Hope-filled Shards

Here is what I have just put on Facebook, with a few more details after:

We are moving forward with the jewelry project that will employ Ishinomaki women in making jewelry out of broken ceramics left by the tsunami. We need to decide on a name in the next few days. We’d really like a name that can either: a) work in both Japan and the US; or b) have two names for both languages. Here are a few that have been suggested: Shards of Hope; Kibo no Kakera; IM Project (IshinoMaki – problem is Instant Message!); the Silver Lining; PI Project (Project ishinomaki)… today’s favorite has been てのひら(pronounced te nohira – the palm of the hand from Isaiah 49:15,16). The problem is that there are several smalJapanese l NPOs with this name – is that really a problem? – and we can’t find a good english equivalent name. Thoughts? New ideas?

Next Tuesday we will be having a jewelry-making fest here in Ishinomaki! We have different friends from up here who are interested in helping get this started- we are going to do an open house from 9-3 where ladies can come when they are able to and begin creating. I have been so encouraged by the interest of women! There will definitely be a learning curve that needs to be conquered in terms of learning the soldering process – we are hoping to get some decent samples through the process.

Last week our family went down the hill about three minutes and picked up broken ceramic pieces for about 40 minutes. Today I cleaned them and laid them out mostly based mostly on color:

It’s kind of fun to look at broken rubble and imagine it becoming beautiful again! Here’s one piece that I could imagine as a cool pendant.

It has been an interesting endeavor. Each time I feel overwhelmed or unsure of what to do next, the way seems to open up. Our friend Jonathan has given this very unbusiness-like me some good basic business advice – like to first come up with some samples that allow you to show people what you are making. From my initial research of the process of soldering, it seemed like it would take expensive equipment/machinery in the US. Last Saturday, though, when we were visiting our friend Ishida-san in Sanda, she whips out the jewelry she has made over the last ten or more years and there were some beautiful pieces of soldered glass- the exact process we need to learn to do this! She showed me the simple tools that it takes — we can get them all up here to at least make the sample pieces we need. Our friend Fifi is working on some ideas with using old kimono fabric- Ishida-san added to this. Laura, a new jewelry friend in Florida has been really helpful; and we are looking at working with an organization called Heavenly Treasures to help us begin well. Their founder, Kathy Gaulton, sent me a really helpful email with a number of things to think about that I hadn’t. In some ways I was feeling the responsibility to come up with the sample products. Her email made me realize it’s not supposed to come from us, but the products really need to come from the women up here. So our scheduled event on Tuesday will be really important – to see what kind of jewelry flows from the women who come to try. We need to do a lot more prep- purchasing the tools and equipment we need, getting more pieces of ceramic, getting some basic jewelry pieces.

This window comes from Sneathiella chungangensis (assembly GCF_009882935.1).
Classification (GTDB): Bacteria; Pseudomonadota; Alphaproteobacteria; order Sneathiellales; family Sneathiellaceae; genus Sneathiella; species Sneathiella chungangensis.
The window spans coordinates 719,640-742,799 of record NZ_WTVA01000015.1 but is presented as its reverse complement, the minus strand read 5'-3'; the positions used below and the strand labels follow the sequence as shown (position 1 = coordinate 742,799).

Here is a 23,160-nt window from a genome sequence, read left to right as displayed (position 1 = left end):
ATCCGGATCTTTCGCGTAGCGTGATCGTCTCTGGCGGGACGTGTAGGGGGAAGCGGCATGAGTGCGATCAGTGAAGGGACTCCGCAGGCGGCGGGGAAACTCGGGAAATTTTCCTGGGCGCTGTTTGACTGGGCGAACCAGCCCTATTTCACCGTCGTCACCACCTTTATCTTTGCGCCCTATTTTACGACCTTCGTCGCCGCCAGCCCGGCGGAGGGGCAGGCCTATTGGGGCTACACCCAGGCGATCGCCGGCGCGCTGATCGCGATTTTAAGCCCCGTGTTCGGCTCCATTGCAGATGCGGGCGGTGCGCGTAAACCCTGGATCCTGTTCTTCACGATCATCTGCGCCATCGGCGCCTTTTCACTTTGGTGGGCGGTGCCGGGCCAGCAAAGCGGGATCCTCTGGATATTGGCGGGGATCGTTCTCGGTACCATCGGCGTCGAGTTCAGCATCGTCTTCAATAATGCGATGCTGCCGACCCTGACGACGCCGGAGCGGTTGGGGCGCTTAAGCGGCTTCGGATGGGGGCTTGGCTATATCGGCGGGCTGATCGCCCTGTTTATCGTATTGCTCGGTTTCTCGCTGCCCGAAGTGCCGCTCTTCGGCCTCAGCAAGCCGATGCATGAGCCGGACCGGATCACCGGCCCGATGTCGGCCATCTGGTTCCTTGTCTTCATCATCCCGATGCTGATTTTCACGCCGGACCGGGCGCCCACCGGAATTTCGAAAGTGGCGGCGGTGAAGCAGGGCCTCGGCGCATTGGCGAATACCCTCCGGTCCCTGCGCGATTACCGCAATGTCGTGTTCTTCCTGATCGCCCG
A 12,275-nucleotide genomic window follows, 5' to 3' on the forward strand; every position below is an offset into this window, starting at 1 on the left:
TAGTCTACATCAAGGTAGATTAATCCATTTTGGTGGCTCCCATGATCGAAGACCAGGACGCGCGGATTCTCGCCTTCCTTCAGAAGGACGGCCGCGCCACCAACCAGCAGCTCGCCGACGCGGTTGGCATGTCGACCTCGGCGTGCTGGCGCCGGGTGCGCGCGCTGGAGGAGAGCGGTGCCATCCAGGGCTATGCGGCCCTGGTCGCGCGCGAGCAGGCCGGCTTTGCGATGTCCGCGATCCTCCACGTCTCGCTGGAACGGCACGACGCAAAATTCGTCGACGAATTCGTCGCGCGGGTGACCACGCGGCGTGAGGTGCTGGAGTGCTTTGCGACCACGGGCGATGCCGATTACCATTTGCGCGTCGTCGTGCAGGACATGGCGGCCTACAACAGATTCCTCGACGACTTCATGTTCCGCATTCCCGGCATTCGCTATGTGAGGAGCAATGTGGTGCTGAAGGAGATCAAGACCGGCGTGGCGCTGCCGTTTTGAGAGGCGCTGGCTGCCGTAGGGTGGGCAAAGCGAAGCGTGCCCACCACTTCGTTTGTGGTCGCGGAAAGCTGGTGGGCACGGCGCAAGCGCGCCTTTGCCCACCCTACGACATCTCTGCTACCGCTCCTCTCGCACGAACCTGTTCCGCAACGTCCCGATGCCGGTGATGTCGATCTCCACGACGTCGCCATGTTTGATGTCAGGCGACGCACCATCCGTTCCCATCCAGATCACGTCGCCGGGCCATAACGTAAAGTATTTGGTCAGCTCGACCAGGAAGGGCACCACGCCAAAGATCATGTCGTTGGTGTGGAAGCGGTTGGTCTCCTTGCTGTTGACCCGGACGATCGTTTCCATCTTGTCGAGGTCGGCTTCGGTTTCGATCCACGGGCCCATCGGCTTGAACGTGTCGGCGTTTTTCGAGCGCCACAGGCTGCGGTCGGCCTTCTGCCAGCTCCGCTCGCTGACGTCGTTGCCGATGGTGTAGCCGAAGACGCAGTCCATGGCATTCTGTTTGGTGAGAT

We need to raise some start-up money to do this. If you have any ideas of companies/people who might be willing to help, please let me know. An important next step is deciding on the name and creating a logo to go with this. We are leaving for the US next Friday, July 13th, and want to have a name to take back with the sample jewelry! We really welcome any thoughts/suggestions. Nothing is too out there.

I would really appreciate your prayers for God’s continued leading, step by step. I have found myself praying often these days the life verse of my Japan missionary heroine, Irene Webster Smith: “As you go step by step, I will open up the way to you” (Proverbs 4:12, Syriac version). God is so cool in doing this!


5 thoughts on “Hope-filled Shards

  1. Sue, this is wonderful! We will be praying with y’all. My family used to have a friend that raised emus. My mom and her sisters would use a Dremel drill to cut the eggs and design them into crafts, like Faberge eggs. They are really strong and pretty reasonably priced, I think. You could also pitch your project to the Dremel guys and ask for a donation in kind for the tools. Check out this You Tube demonstration. http://www.youtube.com/watch?v=ANJ9g5l6sRk Hope this helps.

    We lived in Iwate for 3 months last year, where my husband led World Vision’s efforts for the initial phase. We think of y’all often and are so thankful God has brought you to serve in Ishinomaki.

    In Him,
    Stephanie (Mogg) Ban

  2. So cool indeed, Sue. Thinking about you, Eric and the kids with the warmest of affection.

  3. I just read your blog on this. This verse come to my mind – Isaiah 61:3 … Beauty for ashes. Will pray for your ministry in Japan.Take care.

  4. When I saw the ceramic shards, I thought they’d make nice trivets or garden stepping stones. Perhaps they can serve to remind people that they can take the “heat” with God who strengthens them, and they can use even tragic experiences as stepping stones toward growth and wholeness.

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